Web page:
organization’s mission or of the Board may be (i.e. how functions are exercised
purpose and should include: described under the and the organizational context in
• Job descriptions for the following headings: which they occur). They include:
Board, individual Board • Establishing • Board development
members and the senior the mission and • Creation of Board work plans
manager (e.g. Executive planning for the • Recruitment and nominations
Director or CEO) future process
• Identification of Board • Financial • Contracts or agreements to
committees and their stewardship serve as a director (including a
terms of reference • Human resources confidentiality agreement)
• Mechanisms for stewardship • Orientation process
accountability to principal • Performance • Succession planning
stakeholders in the monitoring and • Management of Board work and
organization including accountability to meetings, agenda management
voting members, key stakeholders
community groups or
• Managing conflicts and conflicts
• Risk management of interest
other entities with an • Community
important interest in the • Managing volunteer Board
representation, members (e.g. discussion
organization’s activities, education and
and the formal ‘owners’ of dominators, attendance
advocacy problems, failure to complete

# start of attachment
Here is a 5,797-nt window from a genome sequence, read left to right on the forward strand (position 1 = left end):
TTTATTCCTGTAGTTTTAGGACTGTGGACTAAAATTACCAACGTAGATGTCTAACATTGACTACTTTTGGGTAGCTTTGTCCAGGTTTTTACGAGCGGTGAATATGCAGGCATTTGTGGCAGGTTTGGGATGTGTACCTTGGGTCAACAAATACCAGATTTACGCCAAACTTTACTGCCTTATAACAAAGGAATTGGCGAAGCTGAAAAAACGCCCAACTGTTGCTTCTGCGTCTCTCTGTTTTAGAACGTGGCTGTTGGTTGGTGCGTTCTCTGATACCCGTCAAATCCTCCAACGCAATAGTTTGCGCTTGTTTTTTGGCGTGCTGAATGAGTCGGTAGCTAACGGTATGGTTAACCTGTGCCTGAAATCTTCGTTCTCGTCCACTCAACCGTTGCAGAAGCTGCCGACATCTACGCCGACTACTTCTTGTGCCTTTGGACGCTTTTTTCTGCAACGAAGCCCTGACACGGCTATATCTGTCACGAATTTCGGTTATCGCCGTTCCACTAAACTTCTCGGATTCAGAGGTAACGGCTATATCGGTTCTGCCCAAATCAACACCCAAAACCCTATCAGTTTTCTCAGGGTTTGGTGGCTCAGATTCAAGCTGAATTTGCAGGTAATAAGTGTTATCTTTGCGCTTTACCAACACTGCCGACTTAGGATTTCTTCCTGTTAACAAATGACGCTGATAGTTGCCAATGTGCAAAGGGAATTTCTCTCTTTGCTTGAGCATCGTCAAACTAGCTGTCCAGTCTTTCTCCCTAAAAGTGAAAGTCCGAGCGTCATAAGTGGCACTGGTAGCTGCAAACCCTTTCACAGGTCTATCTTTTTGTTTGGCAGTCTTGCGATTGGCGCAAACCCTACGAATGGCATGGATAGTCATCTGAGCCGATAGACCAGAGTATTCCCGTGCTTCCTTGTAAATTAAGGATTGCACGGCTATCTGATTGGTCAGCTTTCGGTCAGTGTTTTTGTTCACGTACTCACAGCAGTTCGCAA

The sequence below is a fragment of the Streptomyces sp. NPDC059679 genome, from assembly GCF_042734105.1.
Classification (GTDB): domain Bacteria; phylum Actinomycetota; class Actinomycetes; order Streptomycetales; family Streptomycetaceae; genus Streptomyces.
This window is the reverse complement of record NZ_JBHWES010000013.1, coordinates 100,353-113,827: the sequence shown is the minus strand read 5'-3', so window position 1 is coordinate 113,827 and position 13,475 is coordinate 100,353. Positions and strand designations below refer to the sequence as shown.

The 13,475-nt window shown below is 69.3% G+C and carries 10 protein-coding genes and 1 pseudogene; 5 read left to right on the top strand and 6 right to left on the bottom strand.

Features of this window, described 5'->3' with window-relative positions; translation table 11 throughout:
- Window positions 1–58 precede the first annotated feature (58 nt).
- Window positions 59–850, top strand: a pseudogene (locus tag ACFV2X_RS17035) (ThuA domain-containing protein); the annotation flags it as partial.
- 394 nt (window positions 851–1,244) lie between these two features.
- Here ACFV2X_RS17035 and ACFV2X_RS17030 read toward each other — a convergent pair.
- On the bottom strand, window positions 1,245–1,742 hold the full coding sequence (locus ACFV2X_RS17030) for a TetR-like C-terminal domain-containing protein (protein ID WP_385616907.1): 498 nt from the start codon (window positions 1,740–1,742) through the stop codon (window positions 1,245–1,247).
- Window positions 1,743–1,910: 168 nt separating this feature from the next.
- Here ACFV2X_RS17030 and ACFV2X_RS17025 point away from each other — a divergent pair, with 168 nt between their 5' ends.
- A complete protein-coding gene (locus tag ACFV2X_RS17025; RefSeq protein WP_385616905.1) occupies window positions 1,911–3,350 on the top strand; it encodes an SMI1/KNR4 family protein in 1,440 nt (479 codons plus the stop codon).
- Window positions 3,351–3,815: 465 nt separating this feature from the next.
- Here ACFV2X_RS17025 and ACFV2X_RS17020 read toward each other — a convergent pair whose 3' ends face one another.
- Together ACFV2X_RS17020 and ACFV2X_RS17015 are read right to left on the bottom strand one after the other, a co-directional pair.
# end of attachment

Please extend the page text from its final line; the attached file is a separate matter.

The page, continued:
the organization
• Managing tasks, lack of preparation,
• Governance policies which transitional undermining Board solidarity,
may include, for example: phases and breach of policies or rules of
– Policies governing critical events conduct)
the interrelationship
between the Board and
• Creation of methods for Board
and director self assessment
staff, and the degree
of Board involvement – Board work plans
in management or • Decision making (how decisions
operational matters are made)
– A statement of – Encouraging input
organizational values – Styles (consensus, near-
– A code of conduct consensus, majority)
– A conflict of interest policy – Rules
– Policies related to • Developing Board and
communication (i.e. organizational culture
who speaks for the – History and traditions
organization) – Trust
– Formal rules for – Teamwork
management of meetings • How the Board actually
– Procedures for handling conducts itself in relationship to
complaints from the organization’s statement of
volunteers, partners, staff, values (if it has one), code of
etc., and the role of the conduct, or ethical behaviour
Board or Board Chair in and rules of confidentiality
this regard
Chapter 9
Table 9.2. Who does what in the corporate governance team

Shareholder Board Individual Chair of the Board CEO Senior Corporate


Director Board Committee and Management Secretary
Committee
Chair
• Provider of • A link between • General • General • General • General • Day-to-day • Communi-
purpose and owners and Board roles Board and Board and Board roles operations cator